After a moderately successful chase in the high plains on the 12th, another potential significant day followed. As a closed mid-level low rotated across Montana and Wyoming into the Northern Plains, a trough lagged behind that was forecast to move into the Dakotas during the evening on the 13th. At the surface, a low along the SD/NE border would drift east throughout the day while low 70 dewpoints advected into the warm sector in eastern South Dakota.
SPC had outlined an enhanced risk along the triple point and a little bit along the warm front into extreme western Minnesota, with lower probabilities down the front and dryline all the way to the Texas Panhandle. I had spent the night in Chadron and given the morning surface analysis it looked like the triple point was the obvious play. However, some models were plotting some decent helicity tracks in the North Platte to O’Neill corridor which made the decision a bit tougher.
Eventually, I decided to play the northern target and started the drive northeast. Unfortunately from Chadron there’s no direct route to Aberdeen so a trek through the eastern edge of the Black Hills was in order before hitting I-90. I left Chadron right around 13z and arrived in Pierre about four hours later. Visible satellite showed a clear slot in the clouds in eastern South Dakota with a line of cumulus forming west of it.
Satellite looked good while the surface analysis showed the low deepening and warm front lifting towards Aberdeen, so Aberdeen was the target and I continued north out of Pierre. The mesoscale discussion came out around 1930z indicating a tornado watch was likely as the surface low deepened to 999mb with mid 70°F dewpoints pushing into the area beneath backed surface winds. The watch was issued 45 minutes later just as I was pulling into Aberdeen.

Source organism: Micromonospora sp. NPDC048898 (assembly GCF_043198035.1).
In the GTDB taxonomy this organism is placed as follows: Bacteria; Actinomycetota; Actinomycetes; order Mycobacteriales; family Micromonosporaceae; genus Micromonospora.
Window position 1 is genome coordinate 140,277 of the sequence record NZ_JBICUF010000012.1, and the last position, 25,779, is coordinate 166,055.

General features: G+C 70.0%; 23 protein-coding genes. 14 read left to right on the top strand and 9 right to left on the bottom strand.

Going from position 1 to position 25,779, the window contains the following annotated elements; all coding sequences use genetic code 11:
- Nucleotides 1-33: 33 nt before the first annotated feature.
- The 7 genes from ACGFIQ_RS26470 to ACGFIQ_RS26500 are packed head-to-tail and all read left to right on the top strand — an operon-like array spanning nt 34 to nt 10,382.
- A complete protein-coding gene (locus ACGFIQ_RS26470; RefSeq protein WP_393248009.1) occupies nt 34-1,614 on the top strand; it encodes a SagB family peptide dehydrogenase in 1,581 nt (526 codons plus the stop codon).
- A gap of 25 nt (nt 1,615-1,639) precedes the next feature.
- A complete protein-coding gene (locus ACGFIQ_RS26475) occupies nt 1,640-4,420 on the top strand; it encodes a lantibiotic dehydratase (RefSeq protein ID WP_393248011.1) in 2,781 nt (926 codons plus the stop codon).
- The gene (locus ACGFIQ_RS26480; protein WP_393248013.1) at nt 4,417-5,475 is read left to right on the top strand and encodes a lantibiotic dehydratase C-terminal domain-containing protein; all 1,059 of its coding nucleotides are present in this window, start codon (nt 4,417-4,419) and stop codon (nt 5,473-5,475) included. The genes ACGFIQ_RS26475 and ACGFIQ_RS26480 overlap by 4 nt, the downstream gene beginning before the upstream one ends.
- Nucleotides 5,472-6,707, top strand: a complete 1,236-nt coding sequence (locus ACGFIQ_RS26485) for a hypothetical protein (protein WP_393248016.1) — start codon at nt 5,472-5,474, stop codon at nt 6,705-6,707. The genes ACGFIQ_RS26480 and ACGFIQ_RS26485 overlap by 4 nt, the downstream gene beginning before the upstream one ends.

The cumulus field was looking more robust to my south and I was expecting explosive initiation. With northeast storm motions I decided to drift south as it appeared initiation was imminent in Hand County. Sure enough a cell exploded near Miller and took about five scans to break the 50,000ft mark on the radar. That was the storm to go check out. I was already on the way south from Aberdeen and had about 30 minutes to intercept.
About 30 minutes later I had a view of the base of the storm and it looked like it was a ground hugger with a very low forward flank shelf and rain enveloped updraft area making it difficult to spot anything in the area of interest.
There was a tornado report that came in on Spotter Network during this time, but I was unable to see anything from my vantage point even though I was within 10 miles of the hook.
After watching the storm approach my position, it became necessary to reposition. The plan was to hit US-212, go east and then north again at Redfield to keep up with the storm. Shortly after I turned east on the highway, the RFD cleared out and just to my south, not a quarter mile away, the storm put down a tornado for less than 30 seconds.
I continued to track the storm northeast until dusk. While it didn’t put down any additional tornadoes while I was tracking it, it did present some cool looking aesthetics.
Shortly after this shot, I called it a chase and headed to Sioux Falls for the night.
|Chadron, NE @ 13/1248Z||Sioux Falls, SD @ 14/0235Z||13 hours, 46 minutes|